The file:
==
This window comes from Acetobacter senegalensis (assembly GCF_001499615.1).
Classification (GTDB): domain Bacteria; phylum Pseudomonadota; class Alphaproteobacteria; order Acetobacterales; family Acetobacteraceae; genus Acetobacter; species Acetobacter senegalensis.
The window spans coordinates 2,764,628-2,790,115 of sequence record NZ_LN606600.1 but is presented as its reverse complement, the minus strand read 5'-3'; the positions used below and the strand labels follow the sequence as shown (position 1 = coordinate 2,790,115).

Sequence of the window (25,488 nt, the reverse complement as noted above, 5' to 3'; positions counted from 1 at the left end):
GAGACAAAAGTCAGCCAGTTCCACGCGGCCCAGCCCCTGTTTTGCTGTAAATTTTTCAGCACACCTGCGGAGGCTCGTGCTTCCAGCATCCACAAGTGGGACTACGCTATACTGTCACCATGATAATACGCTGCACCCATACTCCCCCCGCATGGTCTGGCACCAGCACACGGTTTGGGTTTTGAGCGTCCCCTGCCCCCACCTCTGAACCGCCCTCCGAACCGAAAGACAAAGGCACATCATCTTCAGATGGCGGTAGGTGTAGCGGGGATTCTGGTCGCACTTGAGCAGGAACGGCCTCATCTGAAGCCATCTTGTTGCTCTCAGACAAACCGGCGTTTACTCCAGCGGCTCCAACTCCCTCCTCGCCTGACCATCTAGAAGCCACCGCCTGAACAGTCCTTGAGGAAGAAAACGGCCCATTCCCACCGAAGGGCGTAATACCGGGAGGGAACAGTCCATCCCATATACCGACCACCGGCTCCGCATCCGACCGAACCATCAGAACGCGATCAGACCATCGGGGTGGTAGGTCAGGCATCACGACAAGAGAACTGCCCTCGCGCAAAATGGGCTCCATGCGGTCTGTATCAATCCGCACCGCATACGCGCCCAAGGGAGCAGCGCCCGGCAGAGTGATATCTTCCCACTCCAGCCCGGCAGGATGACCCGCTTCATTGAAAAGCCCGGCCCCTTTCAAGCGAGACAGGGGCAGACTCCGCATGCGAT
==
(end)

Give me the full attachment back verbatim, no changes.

This window comes from Acetobacter senegalensis (assembly GCF_001499615.1).
Classification (GTDB): domain Bacteria; phylum Pseudomonadota; class Alphaproteobacteria; order Acetobacterales; family Acetobacteraceae; genus Acetobacter; species Acetobacter senegalensis.
The window spans coordinates 2,764,628-2,790,115 of sequence record NZ_LN606600.1 but is presented as its reverse complement, the minus strand read 5'-3'; the positions used below and the strand labels follow the sequence as shown (position 1 = coordinate 2,790,115).

Sequence of the window (25,488 nt, the reverse complement as noted above, 5' to 3'; positions counted from 1 at the left end):
GAGACAAAAGTCAGCCAGTTCCACGCGGCCCAGCCCCTGTTTTGCTGTAAATTTTTCAGCACACCTGCGGAGGCTCGTGCTTCCAGCATCCACAAGTGGGACTACGCTATACTGTCACCATGATAATACGCTGCACCCATACTCCCCCCGCATGGTCTGGCACCAGCACACGGTTTGGGTTTTGAGCGTCCCCTGCCCCCACCTCTGAACCGCCCTCCGAACCGAAAGACAAAGGCACATCATCTTCAGATGGCGGTAGGTGTAGCGGGGATTCTGGTCGCACTTGAGCAGGAACGGCCTCATCTGAAGCCATCTTGTTGCTCTCAGACAAACCGGCGTTTACTCCAGCGGCTCCAACTCCCTCCTCGCCTGACCATCTAGAAGCCACCGCCTGAACAGTCCTTGAGGAAGAAAACGGCCCATTCCCACCGAAGGGCGTAATACCGGGAGGGAACAGTCCATCCCATATACCGACCACCGGCTCCGCATCCGACCGAACCATCAGAACGCGATCAGACCATCGGGGTGGTAGGTCAGGCATCACGACAAGAGAACTGCCCTCGCGCAAAATGGGCTCCATGCGGTCTGTATCAATCCGCACCGCATACGCGCCCAAGGGAGCAGCGCCCGGCAGAGTGATATCTTCCCACTCCAGCCCGGCAGGATGACCCGCTTCATTGAAAAGCCCGGCCCCTTTCAAGCGAGACAGGGGCAGACTCCGCATGCGAT